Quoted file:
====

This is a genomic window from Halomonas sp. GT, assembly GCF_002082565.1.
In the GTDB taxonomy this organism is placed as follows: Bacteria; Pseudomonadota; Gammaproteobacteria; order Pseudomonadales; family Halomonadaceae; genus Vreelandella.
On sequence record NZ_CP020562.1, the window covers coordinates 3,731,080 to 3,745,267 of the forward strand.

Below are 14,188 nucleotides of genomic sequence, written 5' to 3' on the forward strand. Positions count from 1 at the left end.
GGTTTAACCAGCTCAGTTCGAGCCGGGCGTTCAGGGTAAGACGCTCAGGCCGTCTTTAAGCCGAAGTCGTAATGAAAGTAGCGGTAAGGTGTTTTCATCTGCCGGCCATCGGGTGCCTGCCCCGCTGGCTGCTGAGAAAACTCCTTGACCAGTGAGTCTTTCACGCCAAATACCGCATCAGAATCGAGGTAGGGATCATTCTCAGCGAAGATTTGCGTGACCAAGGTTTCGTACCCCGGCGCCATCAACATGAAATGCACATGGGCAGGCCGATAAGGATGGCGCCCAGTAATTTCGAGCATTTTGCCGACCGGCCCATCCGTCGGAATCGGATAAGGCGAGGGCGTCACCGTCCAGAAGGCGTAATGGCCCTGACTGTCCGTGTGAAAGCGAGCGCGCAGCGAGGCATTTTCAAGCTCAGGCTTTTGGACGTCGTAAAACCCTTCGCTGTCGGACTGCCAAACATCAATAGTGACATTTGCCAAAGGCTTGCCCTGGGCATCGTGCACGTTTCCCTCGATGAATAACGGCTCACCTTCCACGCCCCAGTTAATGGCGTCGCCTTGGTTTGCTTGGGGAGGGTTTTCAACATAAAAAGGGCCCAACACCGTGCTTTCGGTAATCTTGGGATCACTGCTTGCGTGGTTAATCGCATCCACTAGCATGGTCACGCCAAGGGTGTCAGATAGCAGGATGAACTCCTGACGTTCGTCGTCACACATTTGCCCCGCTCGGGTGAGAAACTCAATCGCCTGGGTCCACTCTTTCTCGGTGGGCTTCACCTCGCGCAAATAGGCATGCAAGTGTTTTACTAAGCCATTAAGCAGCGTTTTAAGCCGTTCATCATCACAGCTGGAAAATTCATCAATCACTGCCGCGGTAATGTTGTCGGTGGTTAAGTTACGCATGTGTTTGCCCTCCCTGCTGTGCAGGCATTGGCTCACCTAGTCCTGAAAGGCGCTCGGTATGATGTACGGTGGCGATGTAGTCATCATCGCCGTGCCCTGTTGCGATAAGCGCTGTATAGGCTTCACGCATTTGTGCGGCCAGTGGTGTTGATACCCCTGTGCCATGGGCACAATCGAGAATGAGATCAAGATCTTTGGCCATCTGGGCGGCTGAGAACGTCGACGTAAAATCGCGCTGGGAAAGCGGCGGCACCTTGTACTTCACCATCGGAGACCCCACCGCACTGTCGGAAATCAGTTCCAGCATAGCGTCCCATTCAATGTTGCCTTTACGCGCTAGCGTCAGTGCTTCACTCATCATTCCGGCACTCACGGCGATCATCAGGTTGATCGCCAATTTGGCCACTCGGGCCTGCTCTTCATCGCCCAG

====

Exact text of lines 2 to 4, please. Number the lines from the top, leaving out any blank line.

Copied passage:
In the GTDB taxonomy this organism is placed as follows: Bacteria; Pseudomonadota; Gammaproteobacteria; order Pseudomonadales; family Halomonadaceae; genus Vreelandella.
On sequence record NZ_CP020562.1, the window covers coordinates 3,731,080 to 3,745,267 of the forward strand.

Below are 14,188 nucleotides of genomic sequence, written 5' to 3' on the forward strand. Positions count from 1 at the left end.